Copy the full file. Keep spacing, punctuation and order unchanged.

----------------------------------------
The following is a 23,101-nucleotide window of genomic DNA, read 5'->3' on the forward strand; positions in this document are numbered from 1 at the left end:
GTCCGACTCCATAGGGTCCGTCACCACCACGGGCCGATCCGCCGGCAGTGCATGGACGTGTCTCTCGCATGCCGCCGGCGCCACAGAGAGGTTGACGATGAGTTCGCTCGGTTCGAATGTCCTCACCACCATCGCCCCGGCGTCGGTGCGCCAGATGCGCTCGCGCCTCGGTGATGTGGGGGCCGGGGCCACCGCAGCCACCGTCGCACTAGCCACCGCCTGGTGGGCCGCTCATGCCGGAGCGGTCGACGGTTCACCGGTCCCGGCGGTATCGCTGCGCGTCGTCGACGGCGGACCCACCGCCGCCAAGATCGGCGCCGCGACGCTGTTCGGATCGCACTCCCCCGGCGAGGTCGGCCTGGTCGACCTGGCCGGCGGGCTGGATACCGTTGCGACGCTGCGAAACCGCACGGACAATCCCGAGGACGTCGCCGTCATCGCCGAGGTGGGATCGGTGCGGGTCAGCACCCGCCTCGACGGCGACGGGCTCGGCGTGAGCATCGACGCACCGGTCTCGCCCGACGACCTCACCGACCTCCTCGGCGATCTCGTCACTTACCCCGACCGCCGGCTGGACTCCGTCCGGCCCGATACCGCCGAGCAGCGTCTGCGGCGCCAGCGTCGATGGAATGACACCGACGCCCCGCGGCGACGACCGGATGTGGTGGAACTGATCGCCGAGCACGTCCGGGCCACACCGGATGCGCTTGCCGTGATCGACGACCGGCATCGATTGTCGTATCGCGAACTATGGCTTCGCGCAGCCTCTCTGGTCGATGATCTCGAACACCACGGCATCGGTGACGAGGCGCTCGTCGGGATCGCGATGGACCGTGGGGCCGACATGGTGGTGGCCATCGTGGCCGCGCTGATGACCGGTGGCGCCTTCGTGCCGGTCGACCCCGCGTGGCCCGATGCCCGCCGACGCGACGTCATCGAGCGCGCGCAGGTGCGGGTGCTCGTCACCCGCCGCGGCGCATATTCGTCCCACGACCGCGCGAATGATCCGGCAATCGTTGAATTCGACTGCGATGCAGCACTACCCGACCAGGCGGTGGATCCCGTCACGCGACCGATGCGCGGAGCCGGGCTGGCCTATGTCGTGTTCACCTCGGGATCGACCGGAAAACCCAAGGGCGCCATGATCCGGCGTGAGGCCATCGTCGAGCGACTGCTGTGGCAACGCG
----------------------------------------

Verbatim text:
The following is a 23,101-nucleotide window of genomic DNA, read 5'->3' on the forward strand; positions in this document are numbered from 1 at the left end:
GTCCGACTCCATAGGGTCCGTCACCACCACGGGCCGATCCGCCGGCAGTGCATGGACGTGTCTCTCGCATGCCGCCGGCGCCACAGAGAGGTTGACGATGAGTTCGCTCGGTTCGAATGTCCTCACCACCATCGCCCCGGCGTCGGTGCGCCAGATGCGCTCGCGCCTCGGTGATGTGGGGGCCGGGGCCACCGCAGCCACCGTCGCACTAGCCACCGCCTGGTGGGCCGCTCATGCCGGAGCGGTCGACGGTTCACCGGTCCCGGCGGTATCGCTGCGCGTCGTCGACGGCGGACCCACCGCCGCCAAGATCGGCGCCGCGACGCTGTTCGGATCGCACTCCCCCGGCGAGGTCGGCCTGGTCGACCTGGCCGGCGGGCTGGATACCGTTGCGACGCTGCGAAACCGCACGGACAATCCCGAGGACGTCGCCGTCATCGCCGAGGTGGGATCGGTGCGGGTCAGCACCCGCCTCGACGGCGACGGGCTCGGCGTGAGCATCGACGCACCGGTCTCGCCCGACGACCTCACCGACCTCCTCGGCGATCTCGTCACTTACCCCGACCGCCGGCTGGACTCCGTCCGGCCCGATACCGCCGAGCAGCGTCTGCGGCGCCAGCGTCGATGGAATGACACCGACGCCCCGCGGCGACGACCGGATGTGGTGGAACTGATCGCCGAGCACGTCCGGGCCACACCGGATGCGCTTGCCGTGATCGACGACCGGCATCGATTGTCGTATCGCGAACTATGGCTTCGCGCAGCCTCTCTGGTCGATGATCTCGAACACCACGGCATCGGTGACGAGGCGCTCGTCGGGATCGCGATGGACCGTGGGGCCGACATGGTGGTGGCCATCGTGGCCGCGCTGATGACCGGTGGCGCCTTCGTGCCGGTCGACCCCGCGTGGCCCGATGCCCGCCGACGCGACGTCATCGAGCGCGCGCAGGTGCGGGTGCTCGTCACCCGCCGCGGCGCATATTCGTCCCACGACCGCGCGAATGATCCGGCAATCGTTGAATTCGACTGCGATGCAGCACTACCCGACCAGGCGGTGGATCCCGTCACGCGACCGATGCGCGGAGCCGGGCTGGCCTATGTCGTGTTCACCTCGGGATCGACCGGAAAACCCAAGGGCGCCATGATCCGGCGTGAGGCCATCGTCGAGCGACTGCTGTGGCAACGCG